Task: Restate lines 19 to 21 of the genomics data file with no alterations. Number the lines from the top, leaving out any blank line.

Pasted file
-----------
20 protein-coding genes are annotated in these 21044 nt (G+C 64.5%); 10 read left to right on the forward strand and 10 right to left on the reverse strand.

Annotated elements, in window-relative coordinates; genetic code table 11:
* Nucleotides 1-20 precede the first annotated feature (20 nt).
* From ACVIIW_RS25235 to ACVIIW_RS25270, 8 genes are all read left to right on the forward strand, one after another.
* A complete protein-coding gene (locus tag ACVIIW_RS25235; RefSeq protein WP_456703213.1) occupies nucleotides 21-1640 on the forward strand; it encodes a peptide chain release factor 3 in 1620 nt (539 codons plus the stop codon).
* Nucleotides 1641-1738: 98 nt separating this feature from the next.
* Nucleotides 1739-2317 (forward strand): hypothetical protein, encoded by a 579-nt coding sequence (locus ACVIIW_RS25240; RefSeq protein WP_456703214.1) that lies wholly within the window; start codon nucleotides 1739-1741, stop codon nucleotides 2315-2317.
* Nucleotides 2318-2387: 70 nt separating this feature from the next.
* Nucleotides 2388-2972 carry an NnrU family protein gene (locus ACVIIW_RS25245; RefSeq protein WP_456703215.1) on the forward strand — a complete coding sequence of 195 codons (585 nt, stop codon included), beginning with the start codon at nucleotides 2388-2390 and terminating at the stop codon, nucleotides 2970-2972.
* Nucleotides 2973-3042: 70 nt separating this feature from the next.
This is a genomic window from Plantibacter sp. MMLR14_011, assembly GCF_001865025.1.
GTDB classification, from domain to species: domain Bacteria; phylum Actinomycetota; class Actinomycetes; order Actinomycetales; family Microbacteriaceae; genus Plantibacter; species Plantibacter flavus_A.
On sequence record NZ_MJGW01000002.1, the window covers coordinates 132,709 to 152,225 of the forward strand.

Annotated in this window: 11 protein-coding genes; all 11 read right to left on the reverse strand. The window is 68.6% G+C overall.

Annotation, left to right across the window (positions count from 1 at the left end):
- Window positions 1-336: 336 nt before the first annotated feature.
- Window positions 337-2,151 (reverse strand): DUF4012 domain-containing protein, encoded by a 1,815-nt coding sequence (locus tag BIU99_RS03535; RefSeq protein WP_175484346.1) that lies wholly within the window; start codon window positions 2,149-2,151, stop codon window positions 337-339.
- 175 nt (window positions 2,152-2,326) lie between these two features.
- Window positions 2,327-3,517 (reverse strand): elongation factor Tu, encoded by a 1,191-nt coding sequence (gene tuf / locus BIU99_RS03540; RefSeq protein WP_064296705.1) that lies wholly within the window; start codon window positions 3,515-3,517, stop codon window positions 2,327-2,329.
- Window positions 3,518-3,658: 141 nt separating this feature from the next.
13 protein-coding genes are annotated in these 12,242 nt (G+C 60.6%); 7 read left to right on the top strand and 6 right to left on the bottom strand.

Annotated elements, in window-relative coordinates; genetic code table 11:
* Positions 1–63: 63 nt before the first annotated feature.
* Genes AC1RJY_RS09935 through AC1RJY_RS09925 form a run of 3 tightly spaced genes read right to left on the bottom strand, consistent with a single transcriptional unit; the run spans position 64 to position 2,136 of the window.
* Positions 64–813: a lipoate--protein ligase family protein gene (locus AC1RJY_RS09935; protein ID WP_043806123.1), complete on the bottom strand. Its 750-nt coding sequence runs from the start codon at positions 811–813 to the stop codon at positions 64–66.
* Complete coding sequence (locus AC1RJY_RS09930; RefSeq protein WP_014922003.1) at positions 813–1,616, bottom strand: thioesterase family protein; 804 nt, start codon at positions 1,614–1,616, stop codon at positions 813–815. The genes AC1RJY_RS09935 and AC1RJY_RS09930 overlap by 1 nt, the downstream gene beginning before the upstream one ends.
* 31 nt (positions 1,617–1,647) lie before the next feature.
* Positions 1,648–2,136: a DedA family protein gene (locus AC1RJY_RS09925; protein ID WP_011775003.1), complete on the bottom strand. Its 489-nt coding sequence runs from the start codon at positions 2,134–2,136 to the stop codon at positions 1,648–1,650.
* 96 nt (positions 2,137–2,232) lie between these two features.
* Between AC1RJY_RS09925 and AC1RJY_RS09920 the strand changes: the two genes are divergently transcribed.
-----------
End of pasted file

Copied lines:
- Window positions 2,327-3,517 (reverse strand): elongation factor Tu, encoded by a 1,191-nt coding sequence (gene tuf / locus BIU99_RS03540; RefSeq protein WP_064296705.1) that lies wholly within the window; start codon window positions 3,515-3,517, stop codon window positions 2,327-2,329.
- Window positions 3,518-3,658: 141 nt separating this feature from the next.
13 protein-coding genes are annotated in these 12,242 nt (G+C 60.6%); 7 read left to right on the top strand and 6 right to left on the bottom strand.